The ACCC are warning they will name and shame businesses who don’t pass on falling fuel prices to consumers.
Price drops in crude oil and refined petrol which began in January continued through February, when average prices in major cities saw significant falls. Including Sydney, where the average price was 141.1 cents per litre, 8.2 cents lower than the December average.
As prices have continued to drop, and as falls take up to two weeks to flow on to the Australian market, the ACCC yesterday announced they would be keeping a close eye on retailers in the coming days to ensure consumers are seeing the benefits. And ACCC chairman Rod Sims warned they would publicly call out those who don’t lower bowser prices accordingly.
“Australian petrol prices are primarily determined by international crude oil and refined petrol prices. Therefore, a sustained decrease in these prices should lead, everything else being equal, to lower petrol prices at the bowser,” he said.
“We will be looking at the market very closely, to determine if further sustained reductions in international prices are being passed onto consumers, and we will be publicly identifying those retailers that are not passing on reductions.”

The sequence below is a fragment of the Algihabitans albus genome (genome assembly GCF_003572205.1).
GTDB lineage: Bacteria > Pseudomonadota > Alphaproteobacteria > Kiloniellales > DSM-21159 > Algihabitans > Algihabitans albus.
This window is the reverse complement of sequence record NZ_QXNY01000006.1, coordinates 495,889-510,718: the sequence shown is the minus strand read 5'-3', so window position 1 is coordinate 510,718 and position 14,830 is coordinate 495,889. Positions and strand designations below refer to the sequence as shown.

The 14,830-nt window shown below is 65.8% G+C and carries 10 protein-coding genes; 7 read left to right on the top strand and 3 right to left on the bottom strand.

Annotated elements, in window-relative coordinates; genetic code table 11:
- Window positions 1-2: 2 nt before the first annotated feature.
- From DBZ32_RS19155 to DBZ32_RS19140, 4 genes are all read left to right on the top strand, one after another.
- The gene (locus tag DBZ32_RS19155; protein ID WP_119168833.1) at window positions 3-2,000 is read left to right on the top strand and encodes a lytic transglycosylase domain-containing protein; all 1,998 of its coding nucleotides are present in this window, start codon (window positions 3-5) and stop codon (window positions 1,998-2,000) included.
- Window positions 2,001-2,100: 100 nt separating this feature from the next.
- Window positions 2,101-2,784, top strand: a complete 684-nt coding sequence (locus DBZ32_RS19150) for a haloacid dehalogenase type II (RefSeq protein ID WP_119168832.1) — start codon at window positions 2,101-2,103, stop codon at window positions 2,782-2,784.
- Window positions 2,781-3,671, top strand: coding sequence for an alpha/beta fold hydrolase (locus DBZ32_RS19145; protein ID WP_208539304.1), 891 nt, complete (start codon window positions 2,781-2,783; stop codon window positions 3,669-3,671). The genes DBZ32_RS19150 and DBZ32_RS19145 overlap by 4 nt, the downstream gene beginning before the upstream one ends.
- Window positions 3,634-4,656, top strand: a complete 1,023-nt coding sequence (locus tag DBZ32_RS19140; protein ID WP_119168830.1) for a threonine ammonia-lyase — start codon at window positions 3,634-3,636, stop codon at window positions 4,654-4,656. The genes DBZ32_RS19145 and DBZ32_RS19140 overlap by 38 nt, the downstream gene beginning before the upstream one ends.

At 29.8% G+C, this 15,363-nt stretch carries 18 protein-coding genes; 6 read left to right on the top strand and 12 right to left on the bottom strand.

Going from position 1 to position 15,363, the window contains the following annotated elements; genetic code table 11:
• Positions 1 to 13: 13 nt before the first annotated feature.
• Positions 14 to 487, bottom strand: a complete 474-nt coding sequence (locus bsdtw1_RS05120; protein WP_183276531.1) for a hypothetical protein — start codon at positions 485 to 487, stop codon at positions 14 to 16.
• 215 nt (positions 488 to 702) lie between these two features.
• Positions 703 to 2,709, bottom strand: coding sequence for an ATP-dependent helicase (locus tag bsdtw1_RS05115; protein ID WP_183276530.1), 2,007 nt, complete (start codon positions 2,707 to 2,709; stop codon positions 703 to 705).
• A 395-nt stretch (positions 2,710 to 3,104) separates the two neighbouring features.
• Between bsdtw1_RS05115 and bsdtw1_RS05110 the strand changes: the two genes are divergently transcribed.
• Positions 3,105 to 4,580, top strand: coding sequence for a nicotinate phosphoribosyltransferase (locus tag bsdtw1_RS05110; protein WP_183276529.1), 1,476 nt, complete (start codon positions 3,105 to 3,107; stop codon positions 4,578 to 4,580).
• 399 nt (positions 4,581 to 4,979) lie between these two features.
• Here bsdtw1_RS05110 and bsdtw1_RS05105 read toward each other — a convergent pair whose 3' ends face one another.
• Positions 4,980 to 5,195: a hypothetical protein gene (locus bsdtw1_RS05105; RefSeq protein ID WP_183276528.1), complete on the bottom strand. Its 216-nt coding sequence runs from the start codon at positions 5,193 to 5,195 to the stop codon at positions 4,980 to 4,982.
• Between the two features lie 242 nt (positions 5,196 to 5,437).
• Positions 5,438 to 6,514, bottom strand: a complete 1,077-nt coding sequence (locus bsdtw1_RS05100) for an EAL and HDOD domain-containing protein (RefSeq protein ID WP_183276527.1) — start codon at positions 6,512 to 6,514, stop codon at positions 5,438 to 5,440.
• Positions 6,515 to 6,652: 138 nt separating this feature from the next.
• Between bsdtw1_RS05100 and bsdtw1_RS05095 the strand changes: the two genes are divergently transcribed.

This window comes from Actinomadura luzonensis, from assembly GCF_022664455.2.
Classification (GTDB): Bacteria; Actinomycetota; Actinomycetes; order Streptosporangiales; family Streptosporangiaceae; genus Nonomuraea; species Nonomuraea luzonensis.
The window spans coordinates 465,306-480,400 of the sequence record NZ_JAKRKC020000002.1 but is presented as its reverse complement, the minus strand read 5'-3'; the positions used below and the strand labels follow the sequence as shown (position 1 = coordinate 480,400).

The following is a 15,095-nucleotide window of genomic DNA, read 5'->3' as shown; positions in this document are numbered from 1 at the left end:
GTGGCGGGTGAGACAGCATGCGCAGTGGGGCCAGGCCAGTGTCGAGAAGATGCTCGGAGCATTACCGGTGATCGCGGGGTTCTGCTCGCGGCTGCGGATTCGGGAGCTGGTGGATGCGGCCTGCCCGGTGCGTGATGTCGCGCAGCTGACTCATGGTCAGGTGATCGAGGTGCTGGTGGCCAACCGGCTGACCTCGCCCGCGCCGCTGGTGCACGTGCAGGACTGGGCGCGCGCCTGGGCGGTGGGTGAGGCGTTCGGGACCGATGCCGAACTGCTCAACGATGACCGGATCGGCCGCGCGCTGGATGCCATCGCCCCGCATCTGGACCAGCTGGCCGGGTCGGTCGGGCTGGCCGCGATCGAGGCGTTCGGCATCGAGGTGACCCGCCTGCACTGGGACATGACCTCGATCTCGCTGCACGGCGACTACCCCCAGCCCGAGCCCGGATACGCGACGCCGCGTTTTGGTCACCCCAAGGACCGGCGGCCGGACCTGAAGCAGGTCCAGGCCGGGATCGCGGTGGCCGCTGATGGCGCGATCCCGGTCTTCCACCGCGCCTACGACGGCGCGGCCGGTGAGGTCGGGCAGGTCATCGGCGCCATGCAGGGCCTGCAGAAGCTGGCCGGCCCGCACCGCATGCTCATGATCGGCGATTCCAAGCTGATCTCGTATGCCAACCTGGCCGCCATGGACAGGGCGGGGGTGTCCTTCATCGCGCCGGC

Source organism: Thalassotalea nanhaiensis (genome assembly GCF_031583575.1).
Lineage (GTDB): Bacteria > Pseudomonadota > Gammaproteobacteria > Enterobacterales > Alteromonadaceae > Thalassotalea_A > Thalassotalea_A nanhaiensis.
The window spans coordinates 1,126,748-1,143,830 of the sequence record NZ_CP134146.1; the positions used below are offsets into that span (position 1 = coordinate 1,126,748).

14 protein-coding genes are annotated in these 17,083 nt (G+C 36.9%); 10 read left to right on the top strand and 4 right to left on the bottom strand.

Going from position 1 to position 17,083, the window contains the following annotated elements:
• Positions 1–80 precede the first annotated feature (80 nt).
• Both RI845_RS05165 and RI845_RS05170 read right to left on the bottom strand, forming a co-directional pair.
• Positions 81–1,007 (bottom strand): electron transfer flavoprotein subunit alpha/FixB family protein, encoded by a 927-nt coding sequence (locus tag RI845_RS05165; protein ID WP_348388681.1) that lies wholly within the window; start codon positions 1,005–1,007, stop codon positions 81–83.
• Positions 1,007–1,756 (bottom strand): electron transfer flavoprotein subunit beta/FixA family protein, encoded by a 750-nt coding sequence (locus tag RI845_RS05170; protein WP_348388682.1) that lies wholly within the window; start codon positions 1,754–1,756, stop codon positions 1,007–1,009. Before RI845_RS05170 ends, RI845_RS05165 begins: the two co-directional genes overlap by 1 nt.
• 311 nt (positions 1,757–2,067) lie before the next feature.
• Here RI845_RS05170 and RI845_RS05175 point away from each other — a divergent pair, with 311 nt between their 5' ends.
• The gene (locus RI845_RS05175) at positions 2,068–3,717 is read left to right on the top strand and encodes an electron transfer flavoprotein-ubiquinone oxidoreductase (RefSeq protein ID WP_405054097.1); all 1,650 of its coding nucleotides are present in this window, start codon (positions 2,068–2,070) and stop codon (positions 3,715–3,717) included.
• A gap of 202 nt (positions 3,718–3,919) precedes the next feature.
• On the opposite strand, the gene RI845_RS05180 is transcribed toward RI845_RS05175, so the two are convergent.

“The ACCC cannot control the petrol prices companies set but we can call out problematic price setting which can influence company behaviour. At this time the Australian economy needs all the assistance it can get, and lower world oil prices are one of the few positives from current world events.”
As C&I reported last week, a stoush between Saudi Arabia and Russia over calls to slash fuel production amid a sharp drop in demand, caused by international lock-downs and a decline in travel amid Covid-19 fears saw global prices drop by as much as 30 per cent.